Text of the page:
The Constitution states: “Appointments to the office of Minister shall be made by the Governor-General, acting in accordance with the advice of the Prime Minister, from among members of the House of Representatives and of the Senate”

It is for this reason that I’ve deemed the current nature of the “corruption” conversation to be relatively futile, because we continue to discuss “personalities” and “individuals” as opposed to the requisite systems overhaul.

Consequently, instead of chasing behind politicians from one corruption scandal after the other, in my view, the conversation in the public sphere may get more long-lasting results by looking at possible amendments to Section 40(2) of the Constitution. However, not too long ago, in the heights of the Penner scandal, it was Senator Hulse who commented to the effect that if the media had given the “Fixing the System” call for reform the same degree of attention they gave “Pennergate”, the issue itself may have never emerged. But reform talk isn’t as entertaining.

But is the media at fault? The media falls victim to the same market forces of any business: they have to “sell” what there’s a demand for. Therein lies another rub and the epitomic definition of a “Catch 22” scenario. I think of Al Jazeera America’s demise here too.

In my view, it’s preferable to have a system in which ALL ministers be technocrats as opposed to politicians, but how do you get the majority of the constituents and the electorate to first become aware, then interested, then to desire, and lastly demand such change. As things currently stand, if the media were to put such things as headline news everyday, it’s likely they’d lose viewers/readers’ interest, which would likely translate into revenue loses for said media houses. Although, some would say it’s just a matter of packaging. I won’t deny that there’s truth to that point, except to say that such “packaging” comes with higher operational costs, at least in the earlier phases.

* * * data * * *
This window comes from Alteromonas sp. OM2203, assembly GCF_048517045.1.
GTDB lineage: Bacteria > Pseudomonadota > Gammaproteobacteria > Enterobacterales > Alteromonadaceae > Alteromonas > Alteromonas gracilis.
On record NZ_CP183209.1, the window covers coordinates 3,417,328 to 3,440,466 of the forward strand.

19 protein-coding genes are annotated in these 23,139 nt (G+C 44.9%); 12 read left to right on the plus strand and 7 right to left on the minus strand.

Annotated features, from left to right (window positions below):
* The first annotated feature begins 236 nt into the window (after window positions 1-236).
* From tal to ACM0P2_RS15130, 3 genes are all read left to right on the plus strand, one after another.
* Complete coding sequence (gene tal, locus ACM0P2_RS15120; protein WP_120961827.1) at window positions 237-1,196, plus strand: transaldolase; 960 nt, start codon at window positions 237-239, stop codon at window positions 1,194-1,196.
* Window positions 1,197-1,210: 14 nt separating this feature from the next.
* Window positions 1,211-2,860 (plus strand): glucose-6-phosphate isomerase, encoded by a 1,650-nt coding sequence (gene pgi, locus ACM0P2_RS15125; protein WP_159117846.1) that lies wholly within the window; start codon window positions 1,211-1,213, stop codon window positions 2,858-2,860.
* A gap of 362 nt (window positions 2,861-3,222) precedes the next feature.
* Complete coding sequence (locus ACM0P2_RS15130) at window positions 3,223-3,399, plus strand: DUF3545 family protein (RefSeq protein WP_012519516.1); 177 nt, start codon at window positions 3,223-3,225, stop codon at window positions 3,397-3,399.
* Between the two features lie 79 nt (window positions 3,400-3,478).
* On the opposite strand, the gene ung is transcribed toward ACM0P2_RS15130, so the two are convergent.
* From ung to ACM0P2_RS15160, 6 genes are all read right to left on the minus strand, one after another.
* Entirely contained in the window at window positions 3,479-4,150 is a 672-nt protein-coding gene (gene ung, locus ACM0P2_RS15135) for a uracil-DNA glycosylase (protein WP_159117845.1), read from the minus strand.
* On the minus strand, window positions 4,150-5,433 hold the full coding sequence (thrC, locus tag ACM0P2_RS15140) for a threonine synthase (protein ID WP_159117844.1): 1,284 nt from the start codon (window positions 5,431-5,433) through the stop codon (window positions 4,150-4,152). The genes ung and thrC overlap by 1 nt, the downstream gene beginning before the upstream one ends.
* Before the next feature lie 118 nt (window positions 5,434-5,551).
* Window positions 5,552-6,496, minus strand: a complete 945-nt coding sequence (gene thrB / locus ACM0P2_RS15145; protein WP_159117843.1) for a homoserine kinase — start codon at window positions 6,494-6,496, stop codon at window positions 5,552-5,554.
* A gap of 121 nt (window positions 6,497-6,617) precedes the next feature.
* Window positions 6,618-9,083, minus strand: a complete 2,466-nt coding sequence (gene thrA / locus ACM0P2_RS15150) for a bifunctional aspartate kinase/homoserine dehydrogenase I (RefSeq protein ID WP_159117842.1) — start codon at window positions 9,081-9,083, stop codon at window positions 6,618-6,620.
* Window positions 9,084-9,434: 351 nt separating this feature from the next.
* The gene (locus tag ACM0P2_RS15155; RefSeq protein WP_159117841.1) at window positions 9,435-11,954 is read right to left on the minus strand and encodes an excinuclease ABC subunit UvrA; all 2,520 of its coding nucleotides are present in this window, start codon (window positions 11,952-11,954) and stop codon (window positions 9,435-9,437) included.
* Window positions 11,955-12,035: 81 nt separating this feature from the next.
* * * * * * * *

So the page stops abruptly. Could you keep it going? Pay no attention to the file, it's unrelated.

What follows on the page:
The Long-term Solution

In the end, to achieve mass “buy in” for such reform, there is need for medium- to long-term social marketing efforts that educate the masses of the superior benefits of having such a change. This is where civil society, for example, can come in. Of course, the media could also help with specific shows, columns, editorials or programs that slowly but surely promulgate these views.

It, however, cannot be overnight. The ugly truth is this: some politicians may actually be voted out of power under a system in which they have no ministerial “power” over the country’s resources. Therefore, Prime Minister Barrow and any other party leader will be careful how they approach any such change. Think about it: what would many voters do if they can’t get that scholarship or that “piece of land” from their area representative who no longer sits in Cabinet?

People must first be made to see the benefits of a “cleaner” system in which the executive branch is made up of trained professionals, while politicians stay where they belong: in the legislature. Just thinking out loud.

Belize Economy 2016: Riding the Shock Waves (Part I)

The Belizean economy, like the rest of the Caribbean, is certainly beset by a significant set of external demand shocks for our goods exports. Among the so-called “exogenous risk factors”, there’s the slowing down in the growth rate of emerging economies, particularly China and Latin American trading partners; there’s the decline in commodity prices; and of late there is now the dread of a potential shock wave caused by the Brexit vote in the United Kingdom.

To add to this already disheartening list, it is prudent to factor into the equation the potential fallout to tourism that could be triggered by the Zika virus, climate change, and natural disasters. While at the same time the ongoing “de-risking” phenomenon continues to threaten a potential halt to cross-border flows of finances. Several Caribbean countries, including Belize, enjoy positive net flows for remittances and services exports, but “de-risking” poses a clear-and-present danger to both. Continue reading

Sarstoon River and UN Watercourses Convention